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Love Is Blind's Mean Girl Energy Doesn't Bode Well For the Franchise

Four seasons in, the Netflix show is moving away from the mutual respect that characterized previous outings.
  • The villains of Love Is Blind Season 4, Micah and Irina. (Photo: Netflix)
    The villains of Love Is Blind Season 4, Micah and Irina. (Photo: Netflix)

    [Editor’s Note: This post contains spoilers for the first five episodes of Love Is Blind Season 4.]

    Over the past three seasons, the singles of Love Is Blind have operated under an unspoken rule: If you’re going to talk about a pod date, keep names out of it. With multiple women dating the same man and vice versa, people are bound to get hurt, but keeping things vague maintains a baseline level of civility within the living quarters. Abiding by the no-name policy indicates that someone is, to borrow from The Bachelor parlance, “there for the right reasons” — essentially, that they’ve joined the Netflix show to find true love, not to become a reality TV star by getting into petty squabbles with their cast mates.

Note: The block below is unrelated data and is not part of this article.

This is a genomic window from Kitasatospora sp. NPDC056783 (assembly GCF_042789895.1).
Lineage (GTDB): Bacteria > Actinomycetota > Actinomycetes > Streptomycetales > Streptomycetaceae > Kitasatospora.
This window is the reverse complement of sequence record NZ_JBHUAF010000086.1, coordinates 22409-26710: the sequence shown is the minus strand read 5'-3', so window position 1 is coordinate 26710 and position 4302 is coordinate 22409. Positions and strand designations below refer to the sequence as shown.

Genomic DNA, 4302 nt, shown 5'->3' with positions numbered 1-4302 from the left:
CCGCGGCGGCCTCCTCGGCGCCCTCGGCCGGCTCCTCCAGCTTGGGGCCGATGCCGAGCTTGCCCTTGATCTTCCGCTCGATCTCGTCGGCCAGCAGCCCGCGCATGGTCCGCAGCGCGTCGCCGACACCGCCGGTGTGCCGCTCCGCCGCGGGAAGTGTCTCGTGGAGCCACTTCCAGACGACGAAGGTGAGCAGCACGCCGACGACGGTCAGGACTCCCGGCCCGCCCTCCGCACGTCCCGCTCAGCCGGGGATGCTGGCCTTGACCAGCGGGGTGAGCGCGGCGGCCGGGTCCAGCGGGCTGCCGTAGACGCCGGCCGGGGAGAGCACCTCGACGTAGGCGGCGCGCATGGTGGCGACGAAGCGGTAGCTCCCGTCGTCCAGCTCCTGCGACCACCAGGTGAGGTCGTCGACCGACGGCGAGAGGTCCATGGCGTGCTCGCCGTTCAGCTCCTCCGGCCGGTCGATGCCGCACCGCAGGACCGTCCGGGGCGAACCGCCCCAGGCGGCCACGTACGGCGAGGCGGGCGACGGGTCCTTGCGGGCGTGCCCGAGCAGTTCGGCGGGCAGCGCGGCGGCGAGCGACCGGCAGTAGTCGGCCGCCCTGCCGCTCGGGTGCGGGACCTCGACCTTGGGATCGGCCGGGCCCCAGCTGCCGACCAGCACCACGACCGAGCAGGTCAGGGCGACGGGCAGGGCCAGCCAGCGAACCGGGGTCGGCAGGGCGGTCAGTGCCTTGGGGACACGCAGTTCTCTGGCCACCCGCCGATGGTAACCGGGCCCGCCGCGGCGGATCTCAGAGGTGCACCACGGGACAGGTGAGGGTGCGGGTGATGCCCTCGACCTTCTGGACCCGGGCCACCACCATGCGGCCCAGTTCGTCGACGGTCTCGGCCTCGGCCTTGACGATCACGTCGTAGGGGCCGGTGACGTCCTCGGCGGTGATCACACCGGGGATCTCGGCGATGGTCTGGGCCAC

The spirit of community and mutual respect fostered during those 10 days in the pods has led to some genuine friendships, particularly among the Season 2 (which featured singles from Chicago) and Season 3 (Dallas) casts. Years later, these franchise alums — some married, some now separated, and some still looking for love — choose to spend time together, which has given the show an air of wholesomeness, elevating it above the rest of Netflix’s reality dating fare. You may not leave Love Is Blind with a fiancé, but you may very well leave with a lifelong friend.

    The Seattle-based cast of Love Is Blind throws all that geniality out the window. Season 4, the first five episodes of which dropped March 24 on Netflix, is marked by a gross mean girl energy. Not only do the women openly discuss their dates, names and all, but they spend their time in the pods bad-mouthing each other to the men and delighting in one another’s unhappiness.